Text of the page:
I’ve always believed that the beloved personal finance book “Your Money or Your Life” (Penguin, $17) was slightly mistitled.
Written by Vicki Robin and Joe Dominguez, the book was updated and rereleased this month, but even when it was first published in 1992, I thought the “or” should have been an “and.” So it should have been “Your Money and Your Life.”
Yes, of course, I understand the appeal of the way the title is actually worded. It instantly evokes a bad guy pointing a gun at a soon-to-be-victim in countless “B” movies. And people of a certain age will remember that it doubles as one of comedy’s funniest straight lines, thanks to Jack Benny.
(In a skit, when a robber says to Mr. Benny, “Your money or your life,” the comedian — known for playing a penny pincher — pauses seemingly forever. When the robber repeats the line more emphatically, Mr. Benny responds with exasperation, “I’m thinking it over.”)
So far be it from me to change the title, but mine would have been more accurate because the book is all about figuring where money fits into your life.
Here’s what makes it different and, I think, explains its success and also the reason some people gush over it: Some even say it has changed their lives. (I am not one of them, but more on that later.)
Most personal finance books focus on how you can pay for the lifestyle you already have or to which you aspire.
Ms. Robin — who updated the book on her own; Mr. Dominguez died in 1997 — and her co-author turn that approach on its head, emphasizing that it is far easier to achieve financial independence if you are a minimalist. (As Ms. Robin points out in the new introduction, the book meshes with her long-term work in the sustainability and simplicity movements.)
If you have a dependable car, instead of a luxury one, a cellphone that does what you need it to do and no more, and live in a house that suits your needs, instead of something larger, your expenses are less and you don’t need to make as much money from either your work or your investments.
Those examples are mine, but they are the sorts of things the book discusses throughout, always ending the discussion with some variation of the question when it comes to material goods: “Is more really better?”
To help readers answer that question, the authors ask them to calculate to the penny how many hours they would have to work to pay for anything they are thinking of buying, whether it is a night on the town or a new couch.
They’re betting that doing that kind of sobering arithmetic will reduce the amount of money you spend. “Looking around at your accumulation of stuff, you can ask, ‘How many hours of my life did I invest to have this chair, car, mismatched set of cookware.’”
If you consistently do the math, you may decide you have “enough,” the financial state that the book says you should be aiming for.
What is enough? “We have everything we need; there’s nothing to weigh us down, distract or distress us, nothing we’ve bought on credit, have never used and are slaving to pay off,” the book says. Enough is “an honest and self-observant place. It’s appreciating and fully enjoying what money brings into your life, and yet never purchasing anything that isn’t needed or wanted.”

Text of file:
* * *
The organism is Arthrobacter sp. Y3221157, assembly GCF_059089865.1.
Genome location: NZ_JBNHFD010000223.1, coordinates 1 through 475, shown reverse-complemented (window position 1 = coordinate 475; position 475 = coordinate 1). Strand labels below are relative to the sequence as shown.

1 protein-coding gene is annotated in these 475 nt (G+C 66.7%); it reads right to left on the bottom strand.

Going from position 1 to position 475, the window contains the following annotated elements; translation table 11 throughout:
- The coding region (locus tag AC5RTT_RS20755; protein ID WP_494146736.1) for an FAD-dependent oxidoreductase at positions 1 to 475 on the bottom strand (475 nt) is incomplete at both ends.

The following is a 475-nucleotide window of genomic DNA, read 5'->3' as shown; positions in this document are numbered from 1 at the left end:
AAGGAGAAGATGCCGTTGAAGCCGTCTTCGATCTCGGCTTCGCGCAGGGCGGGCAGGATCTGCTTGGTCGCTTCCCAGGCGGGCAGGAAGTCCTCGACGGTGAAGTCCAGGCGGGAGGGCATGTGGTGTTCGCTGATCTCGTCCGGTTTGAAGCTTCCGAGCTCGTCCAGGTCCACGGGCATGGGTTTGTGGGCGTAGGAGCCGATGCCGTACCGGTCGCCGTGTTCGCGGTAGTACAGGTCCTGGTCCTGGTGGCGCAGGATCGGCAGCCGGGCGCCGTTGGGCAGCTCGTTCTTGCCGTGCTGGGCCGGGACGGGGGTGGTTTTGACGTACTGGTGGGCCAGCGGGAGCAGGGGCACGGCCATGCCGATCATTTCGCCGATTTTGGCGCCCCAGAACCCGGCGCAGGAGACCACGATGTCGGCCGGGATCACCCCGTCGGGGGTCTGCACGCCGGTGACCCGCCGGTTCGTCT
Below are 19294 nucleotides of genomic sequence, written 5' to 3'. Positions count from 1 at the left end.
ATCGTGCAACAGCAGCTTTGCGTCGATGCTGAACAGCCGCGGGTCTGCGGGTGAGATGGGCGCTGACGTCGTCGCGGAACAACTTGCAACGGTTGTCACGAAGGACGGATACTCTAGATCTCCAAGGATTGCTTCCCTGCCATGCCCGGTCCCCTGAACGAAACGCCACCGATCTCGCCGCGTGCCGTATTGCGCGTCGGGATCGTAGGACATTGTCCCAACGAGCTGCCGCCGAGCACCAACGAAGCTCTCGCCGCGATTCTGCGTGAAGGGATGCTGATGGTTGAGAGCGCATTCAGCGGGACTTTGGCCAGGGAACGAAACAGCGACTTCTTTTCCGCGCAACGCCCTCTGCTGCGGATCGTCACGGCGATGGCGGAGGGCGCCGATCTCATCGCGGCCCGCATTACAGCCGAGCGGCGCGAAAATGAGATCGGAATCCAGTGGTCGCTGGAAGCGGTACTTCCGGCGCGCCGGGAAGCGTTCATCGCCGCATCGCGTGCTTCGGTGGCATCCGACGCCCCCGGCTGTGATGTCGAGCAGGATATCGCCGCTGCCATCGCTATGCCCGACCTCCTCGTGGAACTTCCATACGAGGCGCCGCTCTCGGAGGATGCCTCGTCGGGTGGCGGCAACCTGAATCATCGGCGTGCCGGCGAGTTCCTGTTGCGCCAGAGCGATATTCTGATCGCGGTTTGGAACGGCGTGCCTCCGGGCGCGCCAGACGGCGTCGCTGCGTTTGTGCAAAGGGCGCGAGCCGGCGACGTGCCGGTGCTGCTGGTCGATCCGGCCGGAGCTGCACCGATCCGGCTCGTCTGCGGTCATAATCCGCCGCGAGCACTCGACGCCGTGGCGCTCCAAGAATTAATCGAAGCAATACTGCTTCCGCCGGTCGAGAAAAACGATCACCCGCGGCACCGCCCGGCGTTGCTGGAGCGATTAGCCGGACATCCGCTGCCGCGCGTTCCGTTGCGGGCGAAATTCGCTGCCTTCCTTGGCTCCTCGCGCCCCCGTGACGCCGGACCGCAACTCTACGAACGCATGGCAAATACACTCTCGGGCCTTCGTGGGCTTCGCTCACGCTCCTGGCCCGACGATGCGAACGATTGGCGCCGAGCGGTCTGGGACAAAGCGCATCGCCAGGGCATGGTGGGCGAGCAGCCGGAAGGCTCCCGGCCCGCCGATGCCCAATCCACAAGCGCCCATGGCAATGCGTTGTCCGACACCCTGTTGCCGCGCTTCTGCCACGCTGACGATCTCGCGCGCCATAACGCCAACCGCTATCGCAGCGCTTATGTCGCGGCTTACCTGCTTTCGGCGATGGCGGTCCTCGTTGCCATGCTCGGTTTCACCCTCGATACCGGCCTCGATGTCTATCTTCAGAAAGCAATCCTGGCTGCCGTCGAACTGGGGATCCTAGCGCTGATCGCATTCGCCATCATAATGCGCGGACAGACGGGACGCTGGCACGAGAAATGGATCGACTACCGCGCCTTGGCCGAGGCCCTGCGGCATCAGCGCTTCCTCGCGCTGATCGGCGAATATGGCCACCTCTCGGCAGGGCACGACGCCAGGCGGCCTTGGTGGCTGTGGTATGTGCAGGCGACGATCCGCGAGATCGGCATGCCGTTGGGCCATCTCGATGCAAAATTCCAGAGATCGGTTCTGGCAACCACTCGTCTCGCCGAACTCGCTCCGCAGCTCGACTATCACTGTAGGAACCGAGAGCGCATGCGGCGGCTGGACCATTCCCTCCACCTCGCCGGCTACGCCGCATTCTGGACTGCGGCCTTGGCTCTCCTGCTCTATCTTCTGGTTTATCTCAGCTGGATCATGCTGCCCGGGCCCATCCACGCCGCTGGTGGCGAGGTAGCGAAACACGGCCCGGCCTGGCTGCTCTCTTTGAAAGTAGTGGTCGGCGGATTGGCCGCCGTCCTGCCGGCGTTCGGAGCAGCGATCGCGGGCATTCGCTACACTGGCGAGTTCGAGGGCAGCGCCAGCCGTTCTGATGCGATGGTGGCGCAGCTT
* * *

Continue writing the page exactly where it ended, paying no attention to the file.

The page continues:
When you understand what enough is for you — and obviously it will vary by person — you can, in the words of her subtitle, transform your relationship with money and achieve financial independence.
Everything is not binary
I have always had problems with the book. For one thing, there really isn’t much investment advice — it gets about 10 percent of the space, and what is there tends to be general. Yes, telling people to use index funds and diversify their holdings are good ideas, but details are lacking. Which funds, for example, and how much of your assets should be where?
But since it wasn’t intended as a traditional investment book, I don’t much fault it there. What truly bothers me is the focus throughout on how people can afford to stop working as soon as possible so they can fulfill their true potential. The authors never really acknowledge that there are people who can make a pleasant income doing what they love, often using some of their paychecks and free time to make the world a better place.
In addition, the authors’ default position seems to be that when most people make what they would describe as an unnecessary purchase — such as buying a new home when their current one is adequate — it is done either to satisfy some emptiness in their soul or to impress their friends. It could also be that they want to move into a better school district so their kids can benefit, or some other meaningful reason.
And after a while, I found the tone hectoring. Here’s a representative comment describing how the authors feel about the way most of us live: We are “caught in a consumerist money culture that may feed our greed, but not our real needs for being connected, respected and protected.”
All that said, I understand the book’s allure.
Simplifying your financial life sounds great, no matter how much you make, and having someone point out that you may already have enough — or can get to that point, with a bit of work — is appealing, especially if you have always considered yourself not to be well off.
Those are good things.
As is anything that helps you seriously consider every purchase you make. After all, the less you spend, the more you have, or as the book puts it: “The more you save, the sooner you are financially independent.”
That may be the best relationship with money of all.